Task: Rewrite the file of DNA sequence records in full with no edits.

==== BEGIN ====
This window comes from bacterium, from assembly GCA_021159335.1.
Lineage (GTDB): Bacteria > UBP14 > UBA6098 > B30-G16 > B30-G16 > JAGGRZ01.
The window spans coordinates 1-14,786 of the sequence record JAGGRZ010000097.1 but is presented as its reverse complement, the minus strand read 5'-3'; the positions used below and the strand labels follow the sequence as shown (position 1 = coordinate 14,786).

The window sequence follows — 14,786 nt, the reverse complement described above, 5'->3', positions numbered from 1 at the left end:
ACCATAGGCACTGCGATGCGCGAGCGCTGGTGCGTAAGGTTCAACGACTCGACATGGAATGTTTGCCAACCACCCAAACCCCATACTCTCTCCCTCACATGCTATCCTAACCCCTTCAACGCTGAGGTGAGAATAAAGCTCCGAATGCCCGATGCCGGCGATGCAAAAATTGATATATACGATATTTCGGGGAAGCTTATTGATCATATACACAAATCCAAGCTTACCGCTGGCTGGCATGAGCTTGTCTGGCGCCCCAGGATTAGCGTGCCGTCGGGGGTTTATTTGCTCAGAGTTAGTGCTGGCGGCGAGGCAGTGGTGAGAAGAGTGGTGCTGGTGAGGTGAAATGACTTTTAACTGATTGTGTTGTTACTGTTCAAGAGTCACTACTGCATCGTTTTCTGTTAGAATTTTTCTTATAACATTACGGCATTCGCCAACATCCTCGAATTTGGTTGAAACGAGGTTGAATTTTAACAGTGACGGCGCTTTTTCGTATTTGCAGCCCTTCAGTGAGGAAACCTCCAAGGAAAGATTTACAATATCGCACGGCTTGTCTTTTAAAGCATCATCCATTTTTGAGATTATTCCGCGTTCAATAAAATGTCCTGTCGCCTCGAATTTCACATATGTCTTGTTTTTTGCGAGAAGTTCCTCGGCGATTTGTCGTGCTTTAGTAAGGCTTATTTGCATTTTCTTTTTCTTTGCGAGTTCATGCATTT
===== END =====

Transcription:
This window comes from bacterium, from assembly GCA_021159335.1.
Lineage (GTDB): Bacteria > UBP14 > UBA6098 > B30-G16 > B30-G16 > JAGGRZ01.
The window spans coordinates 1-14,786 of the sequence record JAGGRZ010000097.1 but is presented as its reverse complement, the minus strand read 5'-3'; the positions used below and the strand labels follow the sequence as shown (position 1 = coordinate 14,786).

The window sequence follows — 14,786 nt, the reverse complement described above, 5'->3', positions numbered from 1 at the left end:
ACCATAGGCACTGCGATGCGCGAGCGCTGGTGCGTAAGGTTCAACGACTCGACATGGAATGTTTGCCAACCACCCAAACCCCATACTCTCTCCCTCACATGCTATCCTAACCCCTTCAACGCTGAGGTGAGAATAAAGCTCCGAATGCCCGATGCCGGCGATGCAAAAATTGATATATACGATATTTCGGGGAAGCTTATTGATCATATACACAAATCCAAGCTTACCGCTGGCTGGCATGAGCTTGTCTGGCGCCCCAGGATTAGCGTGCCGTCGGGGGTTTATTTGCTCAGAGTTAGTGCTGGCGGCGAGGCAGTGGTGAGAAGAGTGGTGCTGGTGAGGTGAAATGACTTTTAACTGATTGTGTTGTTACTGTTCAAGAGTCACTACTGCATCGTTTTCTGTTAGAATTTTTCTTATAACATTACGGCATTCGCCAACATCCTCGAATTTGGTTGAAACGAGGTTGAATTTTAACAGTGACGGCGCTTTTTCGTATTTGCAGCCCTTCAGTGAGGAAACCTCCAAGGAAAGATTTACAATATCGCACGGCTTGTCTTTTAAAGCATCATCCATTTTTGAGATTATTCCGCGTTCAATAAAATGTCCTGTCGCCTCGAATTTCACATATGTCTTGTTTTTTGCGAGAAGTTCCTCGGCGATTTGTCGTGCTTTAGTAAGGCTTATTTGCATTTTCTTTTTCTTTGCGAGTTCATGCATTT